IkeWYSe: I Know What You See

IkeWYSe: I Know What You See

DOI: 10.4018/978-1-5225-2455-7.ch005
OnDemand PDF Download:
$37.50

Abstract

The first product of the project presented here was a prototype of video games, named IKeWYSE, which constituted the data collection tool for the experimental research project. The videogame prototype realized requires the user to navigate in a three-dimensional space through an avatar. User deals with three different tasks, two of which are designed to measure the skills of perspective taking, while the third task is calibrated on the ability of mental rotation. The default point of view is a semi-subjective view with the camera following the avatar. The player has the option to select other views, going through semi-subjective, subjective and objective point of view. The game was tested between January and March 2015, with a group of 70 children, 35 males and 35 females, from the third, fourth and fifth primary school class and from a first secondary school class of the Istituto Comprensivo San Valentino Torio, in the province of Salerno. Each user performs 10 attempts for each task. The software records the beginning of each game, the user data (age and gender), and, during the game, time for each attempt and the result (success / failure) of the attempt. The present chapter presents the research design, the path for design and development of the videogame, the methods for data collection and discusses the results obtained.
Chapter Preview
Top

Introduction

The scientific debate on the relationship between perceptive egocentrism and perspective taking has focused on two main factors. First, the age when the child leaves perceptive egocentrism. The disagreement between the various positions is strong, and results in sometimes very distant evaluations. If Piaget suggests a “window” of time between 6 and 11 years of age, other scholars, based on different experimental trials, have supported different thesis, moving the threshold to five, four, and even three years (Rochat, 1995).

In addition, the ability of perspective-taking, taken individually, does not seem sufficient to demonstrate the ability, in the child, to have a coherent representation of the space, to allow the manipulation of viewpoints. Berthoz, in this regard, relates the abandonment of perceptive egocentrism with a more complex mechanism than the perspective-taking.

This mechanism consists in the possibility of performing a mental rotation on ourselves by maintaining a main perspective of the environment (Berthoz, 2011b).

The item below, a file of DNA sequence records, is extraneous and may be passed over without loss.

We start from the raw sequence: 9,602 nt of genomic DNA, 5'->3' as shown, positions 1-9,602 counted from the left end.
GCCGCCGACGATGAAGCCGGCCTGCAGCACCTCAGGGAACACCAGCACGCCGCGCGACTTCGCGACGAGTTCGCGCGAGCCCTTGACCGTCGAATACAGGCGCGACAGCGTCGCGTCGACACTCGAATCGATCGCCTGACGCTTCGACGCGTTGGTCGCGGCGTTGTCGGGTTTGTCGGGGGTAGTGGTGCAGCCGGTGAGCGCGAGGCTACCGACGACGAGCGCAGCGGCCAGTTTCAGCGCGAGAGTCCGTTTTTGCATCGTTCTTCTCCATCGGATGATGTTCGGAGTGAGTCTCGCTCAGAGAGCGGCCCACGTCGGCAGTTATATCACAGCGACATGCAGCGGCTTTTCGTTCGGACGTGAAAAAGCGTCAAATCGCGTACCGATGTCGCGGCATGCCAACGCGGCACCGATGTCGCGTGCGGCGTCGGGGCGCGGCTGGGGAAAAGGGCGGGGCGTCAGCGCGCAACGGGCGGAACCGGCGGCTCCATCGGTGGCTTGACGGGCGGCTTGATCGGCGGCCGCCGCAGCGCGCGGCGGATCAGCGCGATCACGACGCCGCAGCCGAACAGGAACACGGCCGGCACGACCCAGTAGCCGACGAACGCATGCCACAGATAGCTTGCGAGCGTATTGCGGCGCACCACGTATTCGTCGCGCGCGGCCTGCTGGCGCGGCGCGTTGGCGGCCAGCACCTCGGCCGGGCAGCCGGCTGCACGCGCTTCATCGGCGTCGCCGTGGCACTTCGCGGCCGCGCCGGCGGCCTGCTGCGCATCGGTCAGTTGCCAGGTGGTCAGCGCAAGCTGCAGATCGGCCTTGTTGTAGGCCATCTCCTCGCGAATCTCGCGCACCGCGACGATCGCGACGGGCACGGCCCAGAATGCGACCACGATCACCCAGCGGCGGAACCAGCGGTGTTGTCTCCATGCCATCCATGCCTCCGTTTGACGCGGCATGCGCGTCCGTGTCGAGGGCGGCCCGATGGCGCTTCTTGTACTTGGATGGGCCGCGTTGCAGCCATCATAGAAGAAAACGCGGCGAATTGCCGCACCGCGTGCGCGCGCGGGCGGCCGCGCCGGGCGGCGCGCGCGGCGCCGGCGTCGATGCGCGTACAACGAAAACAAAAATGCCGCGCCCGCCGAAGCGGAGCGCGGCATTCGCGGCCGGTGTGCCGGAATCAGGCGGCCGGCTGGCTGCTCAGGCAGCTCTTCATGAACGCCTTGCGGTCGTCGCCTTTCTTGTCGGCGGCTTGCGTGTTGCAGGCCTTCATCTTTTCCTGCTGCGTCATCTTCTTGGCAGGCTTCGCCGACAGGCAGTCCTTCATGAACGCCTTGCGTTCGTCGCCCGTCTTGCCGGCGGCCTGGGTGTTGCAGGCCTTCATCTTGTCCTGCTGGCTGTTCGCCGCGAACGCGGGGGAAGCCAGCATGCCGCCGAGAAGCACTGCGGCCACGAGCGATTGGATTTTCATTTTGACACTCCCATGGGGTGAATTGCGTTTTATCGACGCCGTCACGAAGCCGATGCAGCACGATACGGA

According to Berthoz, leaving perceptive egocentrism resides in the ability, based on the mental rotation skills, to simultaneously use egocentric, allocentric and heterocentric perspectives.

Secondly the gender difference plays a key role in spatial thinking. Berthoz summarizes:

Numerous data in the literature provide evidence for gender differences in spatial orientation. In particular, it has been suggested that spatial representations of large-scale environments are more accurate in terms of metric information in men than in women but are richer in landmark information in women than in men. (Lambrey & Berthoz, 2007)

Criticisms of Piaget from Hughes and Rochat demonstrate the difficulty in conceiving paradigms of research on the topic. In this sense, the evolution of digital systems for the representation of space provides valuable tools for building effective instruments.

Starting from this assumption, the present research project intended to investigate the relationship between age, perspective taking skills and mental rotation, and the relationship between gender difference, perspective taking skills and mental rotation.

The hypothesis about the relationship between age and skills under investigation, gained in the study of the scientific literature, is that these skills are developed in a very extensive range, from 4/5 to 11/12 years of age, and covers, in fact, much of the first cycle of education.

In particular, if the skills of perspective taking begin to occur early as three years old, the ability of mental rotation, that allows to integrate the different perspectives into a coherent functional representation of space, fully manifests itself only at the turn of the ten / eleven years, confirming the view taken by Piaget and Inhelder in 1948 (Piaget & Inhelder, 1948).

As for the difference between the genders, the assumption is that the different behavior between genders is not a variable that intervenes only during the acquisition of the skills being investigated, but that represents a structural difference, and persists into adulthood.

The project included the development from scratch of a non-invasive research tool (a videogame), designed to be meaningful to the target identified - that could make sense to the children, in the expression of Hughes (Hughes & Donaldson, 1979) - and to take advantage of the full potential of space representation offered by the new media and of the confidence that the current generation of primary school students shows to possess with such systems.

Top

Videogame Design And Development

The videogame prototype realized requires the user to navigate in a three-dimensional space through an avatar. User deals with three different tasks, two of which are designed to measure the skills of perspective taking, while the third task is calibrated on the ability of mental rotation. The default point of view is a semi-subjective view with the camera following the avatar. The player has the option to select other views, going through semi-subjective, subjective and objective point of view.

The use of terminology “subjective point of view”, “semi-subjective point of view”, objective point of view” (see Figure 1 of Chapter 2) refers to the classification proposed by J. Mitry in The Aesthetics and Psychology of the Cinema (Mitry & King, 1997).

Complete Chapter List

Search this Book:
Reset